Sex-related hazing uncovered in student magazine at St Mark’s College
Words by Connie Tran
An investigation conducted by news.com.au has recently unearthed a magazine glamourising sexual activities as a part of an initiation ritual amongst students at St Mark’s College, a residential college affiliated with the University of Adelaide.
The student-published magazine, titled O’Mag, is intended as an “unofficial guide” to initiate first-year students into student culture. The magazine (first published in 2013) is extremely crude in nature, and encourages the hazing of first-year students in a sexual manner.
Contents of the magazine include encouraging freshmen to seek out notable seniors for sexual activities. “Points” are allocated for varying stages of sexual acts performed with each senior. The number of points accumulated is used elevate to the social status of freshmen amongst their peers.
President of the Student Representative Council (SRC), Matthew Boughey, stated that the magazine is reflective of the elitist culture that St Mark’s College is informally known for.
“I would describe St Mark’s as an elite institution with many ties among elite private schools around South Australia. If you put a lot of people with entitlement together, and people don’t know when to stop — things like this happen.”
Much of the magazine is written in an extremely explicit and derogatory manner, with clear sexist and misogynistic undertones. Written pieces alluding to violence and rape towards women are also included.
SRC Women’s Officer, Olivia Savvas described the content as “not just distressing”, but also “harrowing” and “clearly indicative of rape culture, not just at St Mark’s but at colleges in general.”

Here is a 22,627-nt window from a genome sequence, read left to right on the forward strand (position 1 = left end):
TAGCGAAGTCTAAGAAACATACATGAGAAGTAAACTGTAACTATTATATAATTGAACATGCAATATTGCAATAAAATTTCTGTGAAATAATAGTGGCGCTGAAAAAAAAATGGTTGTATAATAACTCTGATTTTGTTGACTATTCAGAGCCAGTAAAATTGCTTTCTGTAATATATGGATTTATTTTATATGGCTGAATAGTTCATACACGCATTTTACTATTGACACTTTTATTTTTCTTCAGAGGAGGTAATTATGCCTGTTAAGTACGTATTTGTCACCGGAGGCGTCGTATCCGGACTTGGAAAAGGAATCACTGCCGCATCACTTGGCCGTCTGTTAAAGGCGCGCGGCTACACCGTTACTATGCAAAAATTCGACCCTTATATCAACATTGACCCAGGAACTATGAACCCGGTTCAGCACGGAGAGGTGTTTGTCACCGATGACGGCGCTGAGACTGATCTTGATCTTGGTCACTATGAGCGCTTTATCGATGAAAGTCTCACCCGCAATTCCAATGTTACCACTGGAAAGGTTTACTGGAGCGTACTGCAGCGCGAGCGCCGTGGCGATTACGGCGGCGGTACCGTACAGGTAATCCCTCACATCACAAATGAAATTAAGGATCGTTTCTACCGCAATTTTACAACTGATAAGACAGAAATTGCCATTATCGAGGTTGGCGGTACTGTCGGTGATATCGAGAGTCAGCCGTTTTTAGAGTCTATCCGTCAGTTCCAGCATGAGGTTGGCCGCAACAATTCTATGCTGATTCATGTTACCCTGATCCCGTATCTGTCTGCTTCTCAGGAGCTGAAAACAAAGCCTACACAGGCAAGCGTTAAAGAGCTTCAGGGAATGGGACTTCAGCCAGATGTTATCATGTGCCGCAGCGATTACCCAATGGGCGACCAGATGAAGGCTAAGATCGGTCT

“It is my understanding that these manuals are not uncommon and sex often plays a significant role in ritual hazings and initiations. First year students are impressionable, and would learn just as much from the actions of their peers as they would from the University itself,” said Savvas.
Both Savvas and Boughey agree that the action taken so far has been ineffective at best.
“I think they [St Mark’s] need to come out and say that this isn’t good enough and apologise. I find it very hard to believe they didn’t know about this, and that it was allowed to be published. I would like to see some action taken,” said Boughey.
“The fact that it has only surfaced now despite the magazine’s conception in 2013 means that it might have been swept under the rug.”
Savvas also agreed, stating that “St Mark’s is culpable where they failed to alert the University, particularly in suggesting that the life of a student at the College is somehow removed from the life of that same student on campus.”
Boughey strongly condemned the students directly involved with the publication, describing them as “degenerates” who are “scraping the absolute bottom of the barrel”.
“To think that this sort of behaviour is acceptable… I would tell these people to seriously take a look at their behaviour if they think this is good enough.”